At the end of the reading, a jar went around to collect donations for the venue. One person, a man in a fedora, took money out of the jar instead of putting it in. Dalachinsky shot up from his chair, grabbed the man by the shirt with both of his fists, and told him to put the money back, which the man did. I was impressed by Dalachinsky’s passion. It showed me that he really cared about the community he was a part of. There was also something about his energy that put me at ease, and I felt more comfortable. When I introduced myself, Dalachinsky apologized profusely for the incident, saying he wished I hadn’t seen it. I assured him there was nothing to apologize for, and soon we found ourselves talking on the street. We walked by The Stone, the experimental music space run by John Zorn, and Dalachinsky suggested we go sometime in the future.

Emotionally, that night reinvigorated me. But the next two months were chaos. I had become the caretaker for an abusive, addicted, suicidal, cheating fiancée. I was unable to do anything but take care of her. My time – my life – was hers, and she only seemed to value it when it suited her. I had lost my identity. I felt like I was drowning. When I looked in the mirror I no longer recognized myself. A week after Valentine’s Day, I left New York. Months later, I found myself in the Bay Area, interning at AK Press in Oakland. When Dalachinsky’s book A Superintendent’s Eyes was published by Autonomedia, I was thrilled to see a stack of them arrive at the AK Press warehouse. 

That summer Dalachinsky’s book came to live in my backpack as I took the BART back and forth from San Francisco to the East Bay. The book is a collection of poems covering a long period of time during which Dalachinsky was the superintendent of an apartment building in Manhattan’s SoHo neighborhood. But the poems aren’t just poetry in the traditional sense. They are also letters, stories, dreams, and diary entries that sketch out the character of the building. Like an urban Matsuo Basho, Dalachinsky’s poems capture something I can relate to: the loneliness and vulnerability of living in New York City, its chaos, and its beauty.

Part of the chaos is in the people Dalachinsky meets. The tenants he writes about and the people he sees on the streets could very well have been people like me. In many ways, the poetry is about their failures and struggles. One longer prose piece, “Superintendent’s Eyes #77: (Shifting Portraits),” showcases many of these people by apartment number. They are broken people, lost and damaged. Many are artists, musicians, addicts, and old-timers adjusting to change. Even Man Ray’s nephew makes an appearance. We see them exclusively through Dalachinsky’s eyes as he shifts between sympathy and frustration. The poetry shows a labyrinth of characters coming and going, drifting in and out of rooms and hallways. It’s full of characters struggling under the stress and anxiety of living in New York, an anxiety that seeps into your brain and into your dreams. 

In the poem “Superintendent’s Eyes #31: (War Dream),” Dalachinsky dreams of the trash cans all lined up and empty, just like he left them, reminding me that these are poems about working and the tension of doing a job. Dalachinsky writes about being under the thumb of landlords and their relatives, dealing with city regulations, and the stress of working a job where bosses give you little respect and tenants are difficult. The poetry doesn’t just document the microcosm of life inside the building but also Dalachinsky’s working relationship with the building. The building breaks. It falls apart. It needs repairs. Rooms morph and transform; two apartments become one. Dalachinsky enters the building’s bowels, the boiler room. He does the dirty work. He keeps the building alive. Arthur Kaye provides the book with supplemental photographs that illustrate the building in a matter-of-fact way, like something you’d see in André Breton’s Nadja or Louis Aragon’s Paris Peasant. Dalachinsky is the only person photographed in the book, and only once. We see him sitting with his back to the camera as he stares into a television screen, reminding me that some of the best poems in the book come from when he is just spending downtime with his wife, Yuko, watching television or flirting.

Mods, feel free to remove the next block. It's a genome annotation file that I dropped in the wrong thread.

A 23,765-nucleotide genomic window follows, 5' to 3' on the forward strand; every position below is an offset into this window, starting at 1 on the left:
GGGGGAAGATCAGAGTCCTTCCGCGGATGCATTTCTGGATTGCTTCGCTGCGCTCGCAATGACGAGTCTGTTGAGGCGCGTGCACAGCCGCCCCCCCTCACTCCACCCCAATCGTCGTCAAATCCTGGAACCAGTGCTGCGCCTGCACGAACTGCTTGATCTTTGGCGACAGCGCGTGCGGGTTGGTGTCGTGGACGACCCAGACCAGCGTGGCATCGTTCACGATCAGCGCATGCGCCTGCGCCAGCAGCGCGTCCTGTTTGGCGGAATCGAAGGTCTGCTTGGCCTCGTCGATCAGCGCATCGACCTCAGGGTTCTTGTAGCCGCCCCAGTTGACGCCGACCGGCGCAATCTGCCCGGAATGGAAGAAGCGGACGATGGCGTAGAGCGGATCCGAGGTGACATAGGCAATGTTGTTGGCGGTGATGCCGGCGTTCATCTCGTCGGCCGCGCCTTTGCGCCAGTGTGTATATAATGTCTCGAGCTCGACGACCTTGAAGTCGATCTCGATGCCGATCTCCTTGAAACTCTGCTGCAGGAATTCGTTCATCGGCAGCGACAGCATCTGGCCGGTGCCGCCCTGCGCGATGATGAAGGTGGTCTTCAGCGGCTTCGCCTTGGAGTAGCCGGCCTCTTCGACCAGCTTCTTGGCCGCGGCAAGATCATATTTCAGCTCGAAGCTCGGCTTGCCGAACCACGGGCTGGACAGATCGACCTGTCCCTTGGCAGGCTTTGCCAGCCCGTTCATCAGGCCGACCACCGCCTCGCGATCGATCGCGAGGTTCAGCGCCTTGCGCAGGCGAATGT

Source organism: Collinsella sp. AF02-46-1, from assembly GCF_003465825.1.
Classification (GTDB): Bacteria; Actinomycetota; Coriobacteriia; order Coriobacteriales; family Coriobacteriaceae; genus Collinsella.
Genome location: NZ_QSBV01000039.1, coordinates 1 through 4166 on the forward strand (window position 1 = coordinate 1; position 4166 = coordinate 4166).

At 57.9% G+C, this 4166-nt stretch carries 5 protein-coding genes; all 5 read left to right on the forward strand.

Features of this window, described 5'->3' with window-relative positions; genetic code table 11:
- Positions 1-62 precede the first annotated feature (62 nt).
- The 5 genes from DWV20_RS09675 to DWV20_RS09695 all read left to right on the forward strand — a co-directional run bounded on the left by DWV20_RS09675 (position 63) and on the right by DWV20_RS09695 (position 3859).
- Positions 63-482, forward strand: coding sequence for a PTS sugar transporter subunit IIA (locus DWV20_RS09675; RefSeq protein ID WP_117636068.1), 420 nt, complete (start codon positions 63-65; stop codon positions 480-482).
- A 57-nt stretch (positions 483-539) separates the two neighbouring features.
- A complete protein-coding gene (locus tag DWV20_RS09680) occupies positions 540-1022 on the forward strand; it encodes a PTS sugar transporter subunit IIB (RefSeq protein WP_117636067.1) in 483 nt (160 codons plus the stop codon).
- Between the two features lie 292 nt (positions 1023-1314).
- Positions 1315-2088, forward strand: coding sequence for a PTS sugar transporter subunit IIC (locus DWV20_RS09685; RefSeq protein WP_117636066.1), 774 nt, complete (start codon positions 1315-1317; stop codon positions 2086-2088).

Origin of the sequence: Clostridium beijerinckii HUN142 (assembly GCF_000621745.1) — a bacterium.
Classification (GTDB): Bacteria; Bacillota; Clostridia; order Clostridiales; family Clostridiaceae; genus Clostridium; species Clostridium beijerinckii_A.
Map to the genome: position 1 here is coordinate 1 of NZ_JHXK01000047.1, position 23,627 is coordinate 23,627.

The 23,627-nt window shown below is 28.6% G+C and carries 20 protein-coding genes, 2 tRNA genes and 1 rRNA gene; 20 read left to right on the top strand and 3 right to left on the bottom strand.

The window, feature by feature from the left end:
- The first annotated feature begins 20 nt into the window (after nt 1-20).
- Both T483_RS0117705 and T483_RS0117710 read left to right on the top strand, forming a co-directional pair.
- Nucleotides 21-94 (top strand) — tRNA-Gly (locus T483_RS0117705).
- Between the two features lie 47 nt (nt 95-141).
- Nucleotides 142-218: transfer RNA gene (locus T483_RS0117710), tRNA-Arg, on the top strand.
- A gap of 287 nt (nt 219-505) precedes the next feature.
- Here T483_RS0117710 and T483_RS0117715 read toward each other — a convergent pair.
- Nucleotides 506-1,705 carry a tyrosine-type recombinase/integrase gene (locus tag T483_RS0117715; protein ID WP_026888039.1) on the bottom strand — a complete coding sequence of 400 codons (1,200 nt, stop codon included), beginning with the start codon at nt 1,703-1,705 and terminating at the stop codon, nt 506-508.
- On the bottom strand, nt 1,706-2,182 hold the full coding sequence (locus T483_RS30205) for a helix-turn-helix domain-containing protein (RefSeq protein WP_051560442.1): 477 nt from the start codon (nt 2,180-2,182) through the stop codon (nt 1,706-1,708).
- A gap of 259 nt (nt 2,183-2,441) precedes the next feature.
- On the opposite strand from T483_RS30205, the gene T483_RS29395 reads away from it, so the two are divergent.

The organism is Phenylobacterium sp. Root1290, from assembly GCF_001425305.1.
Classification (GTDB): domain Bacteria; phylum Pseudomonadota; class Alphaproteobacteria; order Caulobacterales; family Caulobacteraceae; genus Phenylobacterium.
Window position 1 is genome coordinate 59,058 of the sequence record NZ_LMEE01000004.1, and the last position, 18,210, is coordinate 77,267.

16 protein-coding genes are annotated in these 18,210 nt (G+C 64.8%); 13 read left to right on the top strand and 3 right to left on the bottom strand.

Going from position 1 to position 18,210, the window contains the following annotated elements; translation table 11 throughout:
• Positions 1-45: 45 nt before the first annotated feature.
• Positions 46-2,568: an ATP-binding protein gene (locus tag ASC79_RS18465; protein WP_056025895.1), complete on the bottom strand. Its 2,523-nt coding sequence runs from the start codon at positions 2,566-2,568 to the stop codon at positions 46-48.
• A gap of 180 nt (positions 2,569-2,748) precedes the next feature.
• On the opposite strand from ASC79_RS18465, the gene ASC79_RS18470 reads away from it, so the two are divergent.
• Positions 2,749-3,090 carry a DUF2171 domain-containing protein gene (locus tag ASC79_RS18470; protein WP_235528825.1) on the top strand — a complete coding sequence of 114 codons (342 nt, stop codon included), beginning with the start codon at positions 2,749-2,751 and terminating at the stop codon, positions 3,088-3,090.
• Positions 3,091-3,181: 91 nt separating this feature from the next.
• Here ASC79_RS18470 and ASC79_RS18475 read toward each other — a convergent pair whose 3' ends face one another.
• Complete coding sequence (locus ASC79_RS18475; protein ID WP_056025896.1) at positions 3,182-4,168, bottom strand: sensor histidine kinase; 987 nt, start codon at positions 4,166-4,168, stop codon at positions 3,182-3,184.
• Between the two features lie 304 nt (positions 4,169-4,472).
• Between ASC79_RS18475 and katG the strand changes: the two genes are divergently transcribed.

But the poem I keep coming back to is “A Superintendent’s Eyes #35: (Spring Street).” In this poem, Dalachinsky writes about someone turning away from him on the street as he is also turning away from them. Two people avoiding each other. He then hears a little girl on the street calling out to her mother that she’s drowning.

drowning on spring street
between the bowery
& the hudson
it is late winter or early spring
depending on how
you look at it
we dump our garbage
all over this island of dreams
& borrow what we can

It’s the drowning I really identify with, like something larger than me, something hostile, was smothering me. As a newcomer to New York, I felt lonely and disconnected. There was a looming emptiness. I have no doubt in my mind that New York is the center of the world, but there’s also something about it that made it feel like the most alienating place I’ve ever lived. There was a silence there between me and other people that I was unable to break. I try to remind myself, when I think back to my time there, that I was with an abusive partner, and that I shouldn’t confuse the way she made me feel with how the city made me feel, but it’s hard to untangle those associations. New York will always be a place where love failed.

I’m still unsure whether I will ever go back to New York. In a very short amount of time, it engulfed and rattled me. When I moved there I had three goals in life: to successfully live in New York, to find a job in publishing, and to marry the woman I was in love with. All three of these goals feel as if they have collapsed, and, while two of them are technically still possible, the latter is not a reality. I can no longer tell if these dreams are even relevant to me anymore, or if they have just been covered with garbage. I fear I’ve become content with simply surviving.